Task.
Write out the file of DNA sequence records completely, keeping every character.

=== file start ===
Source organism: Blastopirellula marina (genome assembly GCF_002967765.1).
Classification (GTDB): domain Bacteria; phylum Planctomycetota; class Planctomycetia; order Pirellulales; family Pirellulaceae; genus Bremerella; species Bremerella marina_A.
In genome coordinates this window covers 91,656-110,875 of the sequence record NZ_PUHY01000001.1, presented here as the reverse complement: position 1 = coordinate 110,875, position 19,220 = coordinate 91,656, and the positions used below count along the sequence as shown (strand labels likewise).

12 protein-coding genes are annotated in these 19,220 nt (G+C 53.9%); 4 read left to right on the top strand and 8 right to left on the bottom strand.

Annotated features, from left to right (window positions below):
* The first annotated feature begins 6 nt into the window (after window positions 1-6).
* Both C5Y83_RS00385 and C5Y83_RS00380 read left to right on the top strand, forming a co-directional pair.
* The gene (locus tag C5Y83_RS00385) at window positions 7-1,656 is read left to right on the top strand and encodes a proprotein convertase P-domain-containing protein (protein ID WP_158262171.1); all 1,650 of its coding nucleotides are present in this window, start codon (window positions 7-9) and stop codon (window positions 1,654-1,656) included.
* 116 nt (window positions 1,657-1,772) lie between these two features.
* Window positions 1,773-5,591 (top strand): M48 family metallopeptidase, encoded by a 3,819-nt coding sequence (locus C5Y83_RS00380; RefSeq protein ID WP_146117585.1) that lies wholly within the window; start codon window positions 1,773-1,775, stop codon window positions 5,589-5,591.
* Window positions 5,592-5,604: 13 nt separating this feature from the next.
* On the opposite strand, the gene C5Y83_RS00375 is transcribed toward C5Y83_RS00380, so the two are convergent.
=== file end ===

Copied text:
Source organism: Blastopirellula marina (genome assembly GCF_002967765.1).
Classification (GTDB): domain Bacteria; phylum Planctomycetota; class Planctomycetia; order Pirellulales; family Pirellulaceae; genus Bremerella; species Bremerella marina_A.
In genome coordinates this window covers 91,656-110,875 of the sequence record NZ_PUHY01000001.1, presented here as the reverse complement: position 1 = coordinate 110,875, position 19,220 = coordinate 91,656, and the positions used below count along the sequence as shown (strand labels likewise).

12 protein-coding genes are annotated in these 19,220 nt (G+C 53.9%); 4 read left to right on the top strand and 8 right to left on the bottom strand.

Annotated features, from left to right (window positions below):
* The first annotated feature begins 6 nt into the window (after window positions 1-6).
* Both C5Y83_RS00385 and C5Y83_RS00380 read left to right on the top strand, forming a co-directional pair.
* The gene (locus tag C5Y83_RS00385) at window positions 7-1,656 is read left to right on the top strand and encodes a proprotein convertase P-domain-containing protein (protein ID WP_158262171.1); all 1,650 of its coding nucleotides are present in this window, start codon (window positions 7-9) and stop codon (window positions 1,654-1,656) included.
* 116 nt (window positions 1,657-1,772) lie between these two features.
* Window positions 1,773-5,591 (top strand): M48 family metallopeptidase, encoded by a 3,819-nt coding sequence (locus C5Y83_RS00380; RefSeq protein ID WP_146117585.1) that lies wholly within the window; start codon window positions 1,773-1,775, stop codon window positions 5,589-5,591.
* Window positions 5,592-5,604: 13 nt separating this feature from the next.
* On the opposite strand, the gene C5Y83_RS00375 is transcribed toward C5Y83_RS00380, so the two are convergent.